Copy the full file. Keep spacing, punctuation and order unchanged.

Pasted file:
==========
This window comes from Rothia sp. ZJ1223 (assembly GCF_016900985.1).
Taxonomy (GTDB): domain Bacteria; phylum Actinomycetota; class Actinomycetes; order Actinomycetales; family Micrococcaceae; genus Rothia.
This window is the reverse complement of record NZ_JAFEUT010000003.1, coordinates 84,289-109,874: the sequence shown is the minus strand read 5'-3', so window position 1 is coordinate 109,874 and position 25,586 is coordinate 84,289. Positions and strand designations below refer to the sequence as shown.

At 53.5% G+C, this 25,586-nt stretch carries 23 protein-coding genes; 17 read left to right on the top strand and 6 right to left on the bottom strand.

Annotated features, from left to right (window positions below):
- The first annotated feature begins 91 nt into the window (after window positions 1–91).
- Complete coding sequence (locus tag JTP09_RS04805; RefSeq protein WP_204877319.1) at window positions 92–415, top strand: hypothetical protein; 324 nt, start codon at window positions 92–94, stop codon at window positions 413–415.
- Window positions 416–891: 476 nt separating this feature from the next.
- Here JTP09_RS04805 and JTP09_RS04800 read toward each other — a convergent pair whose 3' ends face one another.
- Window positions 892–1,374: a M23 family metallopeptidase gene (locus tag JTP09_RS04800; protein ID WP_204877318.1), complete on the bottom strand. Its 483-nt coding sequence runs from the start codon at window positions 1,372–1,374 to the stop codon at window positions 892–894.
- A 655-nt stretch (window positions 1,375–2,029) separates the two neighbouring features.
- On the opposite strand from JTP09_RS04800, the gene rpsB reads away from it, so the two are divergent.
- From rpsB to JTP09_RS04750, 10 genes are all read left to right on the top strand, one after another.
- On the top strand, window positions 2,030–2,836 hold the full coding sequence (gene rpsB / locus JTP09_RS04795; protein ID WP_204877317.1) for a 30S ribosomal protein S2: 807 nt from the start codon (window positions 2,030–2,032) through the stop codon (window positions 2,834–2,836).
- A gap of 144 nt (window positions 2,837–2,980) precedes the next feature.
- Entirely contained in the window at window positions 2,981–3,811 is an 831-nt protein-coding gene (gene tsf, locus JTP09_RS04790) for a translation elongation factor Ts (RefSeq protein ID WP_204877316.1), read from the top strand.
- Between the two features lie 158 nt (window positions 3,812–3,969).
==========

This window comes from Rothia sp. ZJ1223 (assembly GCF_016900985.1).
Taxonomy (GTDB): domain Bacteria; phylum Actinomycetota; class Actinomycetes; order Actinomycetales; family Micrococcaceae; genus Rothia.
This window is the reverse complement of record NZ_JAFEUT010000003.1, coordinates 84,289-109,874: the sequence shown is the minus strand read 5'-3', so window position 1 is coordinate 109,874 and position 25,586 is coordinate 84,289. Positions and strand designations below refer to the sequence as shown.

At 53.5% G+C, this 25,586-nt stretch carries 23 protein-coding genes; 17 read left to right on the top strand and 6 right to left on the bottom strand.

Annotated features, from left to right (window positions below):
- The first annotated feature begins 91 nt into the window (after window positions 1–91).
- Complete coding sequence (locus tag JTP09_RS04805; RefSeq protein WP_204877319.1) at window positions 92–415, top strand: hypothetical protein; 324 nt, start codon at window positions 92–94, stop codon at window positions 413–415.
- Window positions 416–891: 476 nt separating this feature from the next.
- Here JTP09_RS04805 and JTP09_RS04800 read toward each other — a convergent pair whose 3' ends face one another.
- Window positions 892–1,374: a M23 family metallopeptidase gene (locus tag JTP09_RS04800; protein ID WP_204877318.1), complete on the bottom strand. Its 483-nt coding sequence runs from the start codon at window positions 1,372–1,374 to the stop codon at window positions 892–894.
- A 655-nt stretch (window positions 1,375–2,029) separates the two neighbouring features.
- On the opposite strand from JTP09_RS04800, the gene rpsB reads away from it, so the two are divergent.
- From rpsB to JTP09_RS04750, 10 genes are all read left to right on the top strand, one after another.
- On the top strand, window positions 2,030–2,836 hold the full coding sequence (gene rpsB / locus JTP09_RS04795; protein ID WP_204877317.1) for a 30S ribosomal protein S2: 807 nt from the start codon (window positions 2,030–2,032) through the stop codon (window positions 2,834–2,836).
- A gap of 144 nt (window positions 2,837–2,980) precedes the next feature.
- Entirely contained in the window at window positions 2,981–3,811 is an 831-nt protein-coding gene (gene tsf, locus JTP09_RS04790) for a translation elongation factor Ts (RefSeq protein ID WP_204877316.1), read from the top strand.
- Between the two features lie 158 nt (window positions 3,812–3,969).